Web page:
P1120007  ©  DY  of  jtdytravels

P1120007 © DY of jtdytravels

We wandered the streets.  Houses here had gardens.  A very pleasant surprise.


P1120006  ©  DY  of  jtdytravels

P1120006 © DY of jtdytravels

A peek over someone’s back fence.


P1120001  ©  DY of jtdytravels

P1120001 © DY of jtdytravels

A very healthy looking vegie garden.


P1120004  ©  DY  of  jtdytravels

P1120004 © DY of jtdytravels

Virtually all the buildings in the town were wooden and some of them had interesting timber cladding.


P1120002 ©  DY  of  jtdytravels

P1120002 © DY of jtdytravels

One really nice feature of this town was its abundance of thermal water.  The above pool was the town pool which was under very much needed repair.  There was an above ground pool at our resort and about half of the group took full advantage of it to have a good soak while we waited for dinner.  It was so very pleasant to sit in that warm water pool.  All that cold water – water that was snow and ice just the day before  – cold, cold water that flowed through the last camp site – that icy cold water was now but a memory.

However, what was not so pleasant was the fact that the thermal water was piped through the bedrooms of our guesthouse and made our rooms HOT!  About 30 degrees hot.  Did I think I was going to complain about being too hot on this trip?  NO.  But I am and I will.


P1120209  ©  DY  of  jtdytravels

P1120209 © DY of jtdytravels

This is ‘my’ room.  Yes those are ladies by and on their beds!   Even though I had paid a single supplement, I found myself sharing ‘my’ room with three of the ladies of our group!  It wasn’t a real problem for me but it was a pity that this was a long stop of four nights.  However, much worse than having to share my room was the fact that the room was SO HOT.  There were plastic hot water pipes full of that thermal water running around the walls and through radiators on all four walls.  Just lying in bed I sweated!   I was tempted to ask for my tent!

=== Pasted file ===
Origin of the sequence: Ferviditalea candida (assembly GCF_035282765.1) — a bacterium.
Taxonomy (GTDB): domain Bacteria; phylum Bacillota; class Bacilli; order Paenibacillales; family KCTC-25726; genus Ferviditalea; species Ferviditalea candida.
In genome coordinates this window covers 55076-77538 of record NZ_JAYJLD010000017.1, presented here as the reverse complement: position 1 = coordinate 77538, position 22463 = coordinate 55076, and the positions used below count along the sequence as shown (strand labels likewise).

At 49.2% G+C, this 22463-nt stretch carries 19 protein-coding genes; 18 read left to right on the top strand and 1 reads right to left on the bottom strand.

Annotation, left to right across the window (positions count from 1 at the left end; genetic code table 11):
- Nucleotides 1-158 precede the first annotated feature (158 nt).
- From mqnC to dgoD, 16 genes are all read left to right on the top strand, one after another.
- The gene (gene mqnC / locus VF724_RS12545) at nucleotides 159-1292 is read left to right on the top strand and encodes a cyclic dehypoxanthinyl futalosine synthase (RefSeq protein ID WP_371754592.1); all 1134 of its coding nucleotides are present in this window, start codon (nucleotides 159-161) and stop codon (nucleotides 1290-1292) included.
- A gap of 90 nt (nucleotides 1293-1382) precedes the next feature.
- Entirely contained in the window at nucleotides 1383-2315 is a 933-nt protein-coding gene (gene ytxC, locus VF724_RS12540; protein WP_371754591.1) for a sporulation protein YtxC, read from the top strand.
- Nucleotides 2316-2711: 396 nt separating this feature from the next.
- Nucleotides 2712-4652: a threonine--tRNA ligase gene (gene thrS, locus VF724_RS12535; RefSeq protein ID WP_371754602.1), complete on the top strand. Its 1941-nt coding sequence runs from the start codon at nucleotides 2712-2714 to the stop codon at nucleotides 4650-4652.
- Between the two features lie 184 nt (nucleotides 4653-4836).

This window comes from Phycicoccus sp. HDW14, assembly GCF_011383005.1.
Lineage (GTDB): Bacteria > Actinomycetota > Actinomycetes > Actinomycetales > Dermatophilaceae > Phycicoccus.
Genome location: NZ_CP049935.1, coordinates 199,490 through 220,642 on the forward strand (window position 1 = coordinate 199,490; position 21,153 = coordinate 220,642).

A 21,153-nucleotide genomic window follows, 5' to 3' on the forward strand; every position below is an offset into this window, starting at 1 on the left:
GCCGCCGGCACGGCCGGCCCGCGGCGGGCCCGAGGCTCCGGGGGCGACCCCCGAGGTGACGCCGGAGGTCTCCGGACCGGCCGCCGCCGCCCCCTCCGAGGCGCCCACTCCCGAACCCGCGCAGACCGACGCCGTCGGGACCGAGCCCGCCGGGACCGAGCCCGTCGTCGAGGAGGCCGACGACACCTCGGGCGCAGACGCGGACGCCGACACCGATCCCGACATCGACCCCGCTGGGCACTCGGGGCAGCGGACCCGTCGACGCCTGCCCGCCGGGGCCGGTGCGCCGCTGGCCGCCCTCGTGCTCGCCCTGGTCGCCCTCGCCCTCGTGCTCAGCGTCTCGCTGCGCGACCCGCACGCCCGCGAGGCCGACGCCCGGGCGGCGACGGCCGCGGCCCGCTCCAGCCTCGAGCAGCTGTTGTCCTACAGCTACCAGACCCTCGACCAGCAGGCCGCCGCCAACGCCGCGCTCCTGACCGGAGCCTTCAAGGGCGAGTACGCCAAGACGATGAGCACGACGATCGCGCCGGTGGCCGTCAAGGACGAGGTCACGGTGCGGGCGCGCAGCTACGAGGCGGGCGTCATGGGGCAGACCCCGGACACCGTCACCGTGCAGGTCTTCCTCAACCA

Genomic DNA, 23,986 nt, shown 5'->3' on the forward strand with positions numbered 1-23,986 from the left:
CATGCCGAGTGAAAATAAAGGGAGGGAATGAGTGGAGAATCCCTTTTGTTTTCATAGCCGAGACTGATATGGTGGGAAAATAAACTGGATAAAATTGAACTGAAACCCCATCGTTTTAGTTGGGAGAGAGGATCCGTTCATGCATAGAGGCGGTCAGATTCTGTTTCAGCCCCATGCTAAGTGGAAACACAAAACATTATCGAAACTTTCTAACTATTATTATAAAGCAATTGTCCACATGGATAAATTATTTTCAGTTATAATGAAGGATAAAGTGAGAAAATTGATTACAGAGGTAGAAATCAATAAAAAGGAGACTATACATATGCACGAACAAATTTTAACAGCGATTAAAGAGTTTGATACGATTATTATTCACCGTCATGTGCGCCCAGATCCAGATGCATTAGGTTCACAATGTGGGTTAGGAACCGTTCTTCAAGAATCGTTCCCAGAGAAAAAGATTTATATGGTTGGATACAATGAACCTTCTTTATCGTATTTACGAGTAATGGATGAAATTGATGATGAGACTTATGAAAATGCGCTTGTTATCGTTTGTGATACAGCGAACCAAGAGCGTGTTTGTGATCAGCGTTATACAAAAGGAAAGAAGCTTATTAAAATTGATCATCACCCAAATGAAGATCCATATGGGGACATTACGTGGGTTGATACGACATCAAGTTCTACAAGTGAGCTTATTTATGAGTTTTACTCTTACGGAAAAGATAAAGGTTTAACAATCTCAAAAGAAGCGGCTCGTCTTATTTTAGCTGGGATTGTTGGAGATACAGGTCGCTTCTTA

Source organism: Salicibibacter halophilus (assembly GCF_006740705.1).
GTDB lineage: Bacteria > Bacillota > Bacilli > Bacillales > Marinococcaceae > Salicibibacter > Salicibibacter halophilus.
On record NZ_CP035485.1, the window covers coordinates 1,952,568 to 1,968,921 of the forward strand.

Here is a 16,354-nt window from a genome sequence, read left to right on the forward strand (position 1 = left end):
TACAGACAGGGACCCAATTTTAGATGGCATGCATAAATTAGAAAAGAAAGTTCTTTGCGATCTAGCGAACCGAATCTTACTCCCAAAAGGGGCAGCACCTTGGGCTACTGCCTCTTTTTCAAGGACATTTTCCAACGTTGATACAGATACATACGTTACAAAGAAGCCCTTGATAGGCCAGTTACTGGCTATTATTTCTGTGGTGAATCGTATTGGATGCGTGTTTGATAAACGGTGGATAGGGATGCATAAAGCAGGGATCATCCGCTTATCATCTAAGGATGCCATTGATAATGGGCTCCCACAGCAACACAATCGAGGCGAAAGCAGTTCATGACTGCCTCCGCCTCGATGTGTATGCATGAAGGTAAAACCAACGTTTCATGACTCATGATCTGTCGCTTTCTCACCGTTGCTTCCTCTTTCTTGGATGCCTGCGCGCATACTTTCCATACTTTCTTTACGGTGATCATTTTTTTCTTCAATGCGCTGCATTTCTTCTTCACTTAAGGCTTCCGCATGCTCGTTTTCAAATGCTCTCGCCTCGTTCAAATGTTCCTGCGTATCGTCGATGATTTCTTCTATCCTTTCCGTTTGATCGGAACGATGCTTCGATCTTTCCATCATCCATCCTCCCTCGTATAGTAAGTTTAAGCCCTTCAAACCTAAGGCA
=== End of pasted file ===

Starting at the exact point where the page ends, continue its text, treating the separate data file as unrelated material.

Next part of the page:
And while I’m in a moaning mood, I’ll tell you that I had indeed succumbed to the head cold that was racing through the group.  I had to resort to some Sudafed during the night and would need to keep that up for at least a week.  It was a big bugger!  My throat felt as though I’d swallowed razor blades and my nose kept running like an outfall from a hydro-electric plant.

But enough of the moans and groans.  We had much yet to explore in this fascinating place and we were promised more volcanoes and more plant hunting – the two reasons for our visit.  Bring it on!


All Photography Copyright ©  David Young of  jtdytravels

Other stories and photos of my travels with Jennie are on:


One comment on “Russia : Kamchatka : #12 Bystrinsky NP to Esso

  1. Can I simply say what a relief to discover somebody that
    actually understands what they’re discussing online. You certainly understand
    how to bring an issue to light and make it important.
    More and more people must look at this and understand this side of
    the story. I can’t believe you aren’t more popular since you surely have the gift.

Leave a Reply